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LB of Islington v Williams & Another [2013] EWHC 2693 (Fam)

Sentencing of a mother for contempt of court arising from a breach of a collection order in respect of her son.

Neutral Citation Number:  [2013] EWHC  2693 (Fam)
Case No: FD 13 P 00660

IN THE HIGH COURT OF JUSTICE
FAMILY  DIVISION

Royal Courts of Justice
Strand, London, WC2A 2LL
Date: 18/04/2013

Before:

MR JUSTICE MOOR
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Between:

LONDON  BOROUGH  OF  ISLINGTON Applicant

and

(1)  JACQUELINE  WILLIAMS First Respondent

(2)  EDDIE  RAMSEY Second Respondent
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Transcription by
John Larking Verbatim Reporters
Suite 91, Temple Chambers, 3-7 Temple Avenue, London EC4Y 0HP
Tel: 020 7404 7464    Fax: 020 7404 7443
www.johnlarking.co.uk
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MISS STANLEY (instructed by Legal Department, London Borough of Islington) appeared on behalf of the Claimant.
MR J DE BURGOS
(instructed by Grazing Hill Law Partners,) appeared on behalf of the First Defendant.
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Judgment Sentence
MR JUSTICE MOOR:
 
1.  Jacqueline Williams.  Last Friday, I found you to be in contempt of court.  I found that you were in breach of paragraphs 3(a) and (b) of the Collection Order made by Holman J to the criminal standard of proof.  I now have to sentence you for that contempt, having remanded you in custody since then.

2.  I have carefully taken into account all the mitigation that has been urged on your behalf by Mr De Burgos.  I accept that you are strongly opposed to the Care Order that has been made in this case in relation to X.  I do not believe that that is relevant to my sentence.  You are entitled to disagree with that Care Order on a personal basis, although you have to accept that the court has made a Care Order, but I am sentencing you simply for the breach of the Collection Order.  I therefore put out of my mind entirely your position in relation to the Care Order.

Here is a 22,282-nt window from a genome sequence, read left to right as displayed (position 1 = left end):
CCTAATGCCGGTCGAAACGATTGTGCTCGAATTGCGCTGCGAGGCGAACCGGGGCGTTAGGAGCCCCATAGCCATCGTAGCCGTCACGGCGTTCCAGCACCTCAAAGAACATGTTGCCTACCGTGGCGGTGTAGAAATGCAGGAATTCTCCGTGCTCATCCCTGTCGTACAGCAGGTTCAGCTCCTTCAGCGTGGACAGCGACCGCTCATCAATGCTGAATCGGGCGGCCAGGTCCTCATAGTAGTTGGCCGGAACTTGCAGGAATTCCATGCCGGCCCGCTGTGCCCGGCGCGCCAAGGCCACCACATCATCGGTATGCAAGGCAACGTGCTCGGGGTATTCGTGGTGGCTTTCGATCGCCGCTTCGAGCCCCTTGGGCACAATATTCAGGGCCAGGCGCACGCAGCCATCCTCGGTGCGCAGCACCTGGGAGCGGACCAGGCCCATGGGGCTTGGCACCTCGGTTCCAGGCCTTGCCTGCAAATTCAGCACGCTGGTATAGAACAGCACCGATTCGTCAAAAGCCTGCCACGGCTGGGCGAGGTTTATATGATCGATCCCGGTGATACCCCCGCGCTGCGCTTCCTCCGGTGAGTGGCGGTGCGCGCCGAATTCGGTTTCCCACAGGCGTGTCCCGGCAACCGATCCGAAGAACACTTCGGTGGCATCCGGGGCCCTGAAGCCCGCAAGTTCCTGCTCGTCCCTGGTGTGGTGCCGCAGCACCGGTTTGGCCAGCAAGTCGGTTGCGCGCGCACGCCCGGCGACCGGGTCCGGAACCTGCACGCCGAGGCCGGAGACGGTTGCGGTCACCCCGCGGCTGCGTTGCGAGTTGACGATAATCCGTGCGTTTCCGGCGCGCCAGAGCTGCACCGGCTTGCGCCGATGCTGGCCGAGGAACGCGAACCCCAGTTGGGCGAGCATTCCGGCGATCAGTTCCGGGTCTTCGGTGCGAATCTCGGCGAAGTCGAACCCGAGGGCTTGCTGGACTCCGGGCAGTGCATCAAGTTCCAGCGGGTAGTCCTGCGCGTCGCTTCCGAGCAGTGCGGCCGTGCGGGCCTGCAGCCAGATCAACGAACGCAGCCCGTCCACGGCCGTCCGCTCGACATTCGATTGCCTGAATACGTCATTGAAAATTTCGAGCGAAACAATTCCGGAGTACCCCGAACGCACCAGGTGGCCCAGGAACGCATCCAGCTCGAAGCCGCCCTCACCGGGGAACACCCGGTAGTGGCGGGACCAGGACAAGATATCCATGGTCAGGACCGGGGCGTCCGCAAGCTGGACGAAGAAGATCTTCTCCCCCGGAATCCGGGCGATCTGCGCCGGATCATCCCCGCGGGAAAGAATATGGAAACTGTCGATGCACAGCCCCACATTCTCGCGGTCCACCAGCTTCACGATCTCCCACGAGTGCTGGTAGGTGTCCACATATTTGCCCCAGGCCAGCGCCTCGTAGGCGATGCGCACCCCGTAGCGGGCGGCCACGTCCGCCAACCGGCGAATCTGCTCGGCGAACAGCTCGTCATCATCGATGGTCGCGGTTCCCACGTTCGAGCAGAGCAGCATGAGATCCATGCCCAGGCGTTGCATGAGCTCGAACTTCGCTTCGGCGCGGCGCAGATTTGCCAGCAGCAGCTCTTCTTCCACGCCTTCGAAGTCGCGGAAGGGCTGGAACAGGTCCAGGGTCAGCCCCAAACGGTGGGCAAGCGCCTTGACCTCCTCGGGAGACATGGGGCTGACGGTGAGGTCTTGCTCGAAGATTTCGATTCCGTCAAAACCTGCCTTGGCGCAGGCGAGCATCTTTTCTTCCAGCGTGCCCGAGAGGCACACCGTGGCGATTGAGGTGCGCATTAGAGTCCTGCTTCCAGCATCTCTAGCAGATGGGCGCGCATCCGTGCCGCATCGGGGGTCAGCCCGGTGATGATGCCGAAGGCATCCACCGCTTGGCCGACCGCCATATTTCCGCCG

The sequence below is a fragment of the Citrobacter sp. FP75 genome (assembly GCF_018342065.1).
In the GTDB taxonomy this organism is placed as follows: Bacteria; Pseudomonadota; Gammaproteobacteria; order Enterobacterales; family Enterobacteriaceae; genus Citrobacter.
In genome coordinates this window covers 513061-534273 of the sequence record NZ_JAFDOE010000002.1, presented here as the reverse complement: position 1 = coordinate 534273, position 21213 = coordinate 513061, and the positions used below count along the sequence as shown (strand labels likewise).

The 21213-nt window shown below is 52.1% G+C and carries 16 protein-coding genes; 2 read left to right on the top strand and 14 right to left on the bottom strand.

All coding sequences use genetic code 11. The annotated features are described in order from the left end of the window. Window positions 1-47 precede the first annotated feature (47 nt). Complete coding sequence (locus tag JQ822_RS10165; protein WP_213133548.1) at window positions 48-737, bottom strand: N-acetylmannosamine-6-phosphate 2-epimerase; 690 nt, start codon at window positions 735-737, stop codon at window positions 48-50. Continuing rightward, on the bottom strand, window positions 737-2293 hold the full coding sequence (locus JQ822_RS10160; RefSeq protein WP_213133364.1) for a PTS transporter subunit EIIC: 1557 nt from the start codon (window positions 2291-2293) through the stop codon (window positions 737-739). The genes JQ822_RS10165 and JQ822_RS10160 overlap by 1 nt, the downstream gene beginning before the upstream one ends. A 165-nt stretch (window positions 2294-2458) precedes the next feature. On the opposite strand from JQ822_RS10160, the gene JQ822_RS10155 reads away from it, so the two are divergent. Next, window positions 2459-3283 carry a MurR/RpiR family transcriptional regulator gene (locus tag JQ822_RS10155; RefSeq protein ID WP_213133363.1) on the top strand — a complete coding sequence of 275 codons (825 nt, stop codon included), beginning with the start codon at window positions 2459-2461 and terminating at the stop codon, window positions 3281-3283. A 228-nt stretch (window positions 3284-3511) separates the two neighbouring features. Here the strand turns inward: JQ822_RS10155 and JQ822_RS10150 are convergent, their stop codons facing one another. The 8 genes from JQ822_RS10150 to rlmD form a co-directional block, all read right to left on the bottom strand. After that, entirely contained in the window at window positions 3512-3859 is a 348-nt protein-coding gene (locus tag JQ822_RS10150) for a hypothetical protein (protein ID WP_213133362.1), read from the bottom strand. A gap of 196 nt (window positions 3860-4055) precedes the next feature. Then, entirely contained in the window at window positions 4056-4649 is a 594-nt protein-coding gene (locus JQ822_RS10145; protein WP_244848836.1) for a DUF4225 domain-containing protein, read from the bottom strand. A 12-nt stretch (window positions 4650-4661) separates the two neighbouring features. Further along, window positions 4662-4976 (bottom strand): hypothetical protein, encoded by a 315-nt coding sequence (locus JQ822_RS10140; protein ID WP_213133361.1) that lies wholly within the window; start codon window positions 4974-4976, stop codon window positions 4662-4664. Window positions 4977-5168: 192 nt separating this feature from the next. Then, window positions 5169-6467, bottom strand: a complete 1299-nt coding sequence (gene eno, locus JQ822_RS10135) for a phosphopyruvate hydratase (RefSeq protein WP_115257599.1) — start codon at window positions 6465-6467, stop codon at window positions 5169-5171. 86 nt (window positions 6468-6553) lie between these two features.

3.  I also have heard today, although I did not hear last week, about the attempts that you have made to contact the Press about this matter.  If is, of course, right that pending my making an order for publicity, which I did today, there was no entitlement to any publicity in this case. 

4.  I also take into account the fact that you are the primary carer for a 15 year old girl.  In my view, that is the only matter that distinguishes your case from that of Mr Ramsey's.  I sentenced Mr Ramsey to four months' imprisonment.  I consider that this contempt is very serious.  It is so serious that a fine cannot be justified.  I have also taken the view that, despite the very well-crafted submissions made on your behalf by Mr De Burgos, a suspended sentence cannot be justified either.  I therefore propose to deal with the matter today and pass a sentence of imprisonment.  This will be the shortest, which, in my opinion, matches the seriousness of your contempt, whilst taking into account the mitigating factors that have been raised before me and I have just outlined.

5.  The sentence is, therefore, one of three months' imprisonment.  I have reduced it from the sentence imposed on Mr Ramsey by one month to take into account the fact that you are the primary carer for your 15 year old daughter.

6.  You will serve one-half of the sentence in custody.  The time that you have spent on remand in custody will count towards your sentence.  You are at any stage entitled to apply to me to purge your contempt.  This will involve you finally complying with the order for disclosure as to the whereabouts of your son.  If you comply, I will be very sympathetic to an application to purge your contempt.  Indeed, I can make it quite clear already that I take the view that the punitive element of the sentence has already been served.  I will, therefore, release you as soon as X is found.  Do you understand?  Yes.  Thank you very much.

MR DE-BURGOS:  My Lord, can I formally ask for bail pending appeal?

MR JUSTICE MOOR:  I understand that you make the application.  I refuse bail pending appeal, but you can, of course, apply again to the Court of Appeal.
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